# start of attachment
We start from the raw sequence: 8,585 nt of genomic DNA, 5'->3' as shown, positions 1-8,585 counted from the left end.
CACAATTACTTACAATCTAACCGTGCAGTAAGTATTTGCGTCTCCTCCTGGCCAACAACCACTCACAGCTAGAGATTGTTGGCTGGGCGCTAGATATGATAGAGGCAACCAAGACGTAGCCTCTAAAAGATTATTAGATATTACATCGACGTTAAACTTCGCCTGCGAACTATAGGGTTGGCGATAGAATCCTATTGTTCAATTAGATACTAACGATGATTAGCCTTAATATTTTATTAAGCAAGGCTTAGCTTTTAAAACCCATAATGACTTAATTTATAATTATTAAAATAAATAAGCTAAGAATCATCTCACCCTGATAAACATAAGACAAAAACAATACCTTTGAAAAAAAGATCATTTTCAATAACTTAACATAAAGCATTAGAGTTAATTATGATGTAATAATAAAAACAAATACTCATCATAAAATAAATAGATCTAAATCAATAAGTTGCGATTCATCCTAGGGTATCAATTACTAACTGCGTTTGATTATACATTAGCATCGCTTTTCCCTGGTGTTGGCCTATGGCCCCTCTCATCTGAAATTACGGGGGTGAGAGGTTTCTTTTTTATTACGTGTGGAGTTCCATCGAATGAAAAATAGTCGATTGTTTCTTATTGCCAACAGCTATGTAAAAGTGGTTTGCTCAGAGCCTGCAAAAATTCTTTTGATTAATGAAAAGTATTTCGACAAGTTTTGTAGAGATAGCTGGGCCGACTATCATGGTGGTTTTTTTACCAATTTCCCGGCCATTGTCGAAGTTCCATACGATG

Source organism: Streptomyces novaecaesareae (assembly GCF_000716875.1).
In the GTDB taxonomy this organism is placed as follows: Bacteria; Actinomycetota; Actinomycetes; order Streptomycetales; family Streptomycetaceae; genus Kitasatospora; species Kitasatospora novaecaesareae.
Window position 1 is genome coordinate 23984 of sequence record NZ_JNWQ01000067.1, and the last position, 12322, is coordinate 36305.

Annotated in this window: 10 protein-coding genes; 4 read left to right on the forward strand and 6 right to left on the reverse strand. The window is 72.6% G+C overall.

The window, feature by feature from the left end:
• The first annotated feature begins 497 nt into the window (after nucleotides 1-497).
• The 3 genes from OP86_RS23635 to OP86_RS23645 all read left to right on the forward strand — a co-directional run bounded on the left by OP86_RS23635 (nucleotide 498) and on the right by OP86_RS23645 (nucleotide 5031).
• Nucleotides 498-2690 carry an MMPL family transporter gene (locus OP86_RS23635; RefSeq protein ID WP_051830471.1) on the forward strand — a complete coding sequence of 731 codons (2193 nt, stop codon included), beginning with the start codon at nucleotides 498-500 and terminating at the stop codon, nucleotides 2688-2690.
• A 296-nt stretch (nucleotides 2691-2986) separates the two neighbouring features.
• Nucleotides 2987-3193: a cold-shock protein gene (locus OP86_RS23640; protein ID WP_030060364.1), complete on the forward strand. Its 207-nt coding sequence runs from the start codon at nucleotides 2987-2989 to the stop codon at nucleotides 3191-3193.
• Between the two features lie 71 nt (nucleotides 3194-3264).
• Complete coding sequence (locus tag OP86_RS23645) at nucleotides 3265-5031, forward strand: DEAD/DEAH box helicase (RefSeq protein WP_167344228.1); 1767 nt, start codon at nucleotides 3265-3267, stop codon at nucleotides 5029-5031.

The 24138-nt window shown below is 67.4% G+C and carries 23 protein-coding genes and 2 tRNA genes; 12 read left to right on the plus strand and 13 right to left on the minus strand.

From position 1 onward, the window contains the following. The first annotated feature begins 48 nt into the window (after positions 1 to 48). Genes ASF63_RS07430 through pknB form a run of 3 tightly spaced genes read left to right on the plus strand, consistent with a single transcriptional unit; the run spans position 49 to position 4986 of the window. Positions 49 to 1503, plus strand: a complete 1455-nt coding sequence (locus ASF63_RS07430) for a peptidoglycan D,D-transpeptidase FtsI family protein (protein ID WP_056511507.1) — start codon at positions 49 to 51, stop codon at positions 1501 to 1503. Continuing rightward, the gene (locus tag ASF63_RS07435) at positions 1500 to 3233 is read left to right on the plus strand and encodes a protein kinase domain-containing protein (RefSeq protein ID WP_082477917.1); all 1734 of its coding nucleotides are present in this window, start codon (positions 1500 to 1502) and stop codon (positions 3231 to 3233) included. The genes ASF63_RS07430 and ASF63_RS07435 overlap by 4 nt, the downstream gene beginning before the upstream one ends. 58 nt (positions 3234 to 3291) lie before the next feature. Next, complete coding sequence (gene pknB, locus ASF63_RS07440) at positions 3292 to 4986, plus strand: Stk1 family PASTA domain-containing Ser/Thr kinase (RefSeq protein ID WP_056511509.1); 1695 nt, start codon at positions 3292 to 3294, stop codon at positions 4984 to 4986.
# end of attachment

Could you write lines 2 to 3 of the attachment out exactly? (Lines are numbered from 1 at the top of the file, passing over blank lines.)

CACAATTACTTACAATCTAACCGTGCAGTAAGTATTTGCGTCTCCTCCTGGCCAACAACCACTCACAGCTAGAGATTGTTGGCTGGGCGCTAGATATGATAGAGGCAACCAAGACGTAGCCTCTAAAAGATTATTAGATATTACATCGACGTTAAACTTCGCCTGCGAACTATAGGGTTGGCGATAGAATCCTATTGTTCAATTAGATACTAACGATGATTAGCCTTAATATTTTATTAAGCAAGGCTTAGCTTTTAAAACCCATAATGACTTAATTTATAATTATTAAAATAAATAAGCTAAGAATCATCTCACCCTGATAAACATAAGACAAAAACAATACCTTTGAAAAAAAGATCATTTTCAATAACTTAACATAAAGCATTAGAGTTAATTATGATGTAATAATAAAAACAAATACTCATCATAAAATAAATAGATCTAAATCAATAAGTTGCGATTCATCCTAGGGTATCAATTACTAACTGCGTTTGATTATACATTAGCATCGCTTTTCCCTGGTGTTGGCCTATGGCCCCTCTCATCTGAAATTACGGGGGTGAGAGGTTTCTTTTTTATTACGTGTGGAGTTCCATCGAATGAAAAATAGTCGATTGTTTCTTATTGCCAACAGCTATGTAAAAGTGGTTTGCTCAGAGCCTGCAAAAATTCTTTTGATTAATGAAAAGTATTTCGACAAGTTTTGTAGAGATAGCTGGGCCGACTATCATGGTGGTTTTTTTACCAATTTCCCGGCCATTGTCGAAGTTCCATACGATG

Source organism: Streptomyces novaecaesareae (assembly GCF_000716875.1).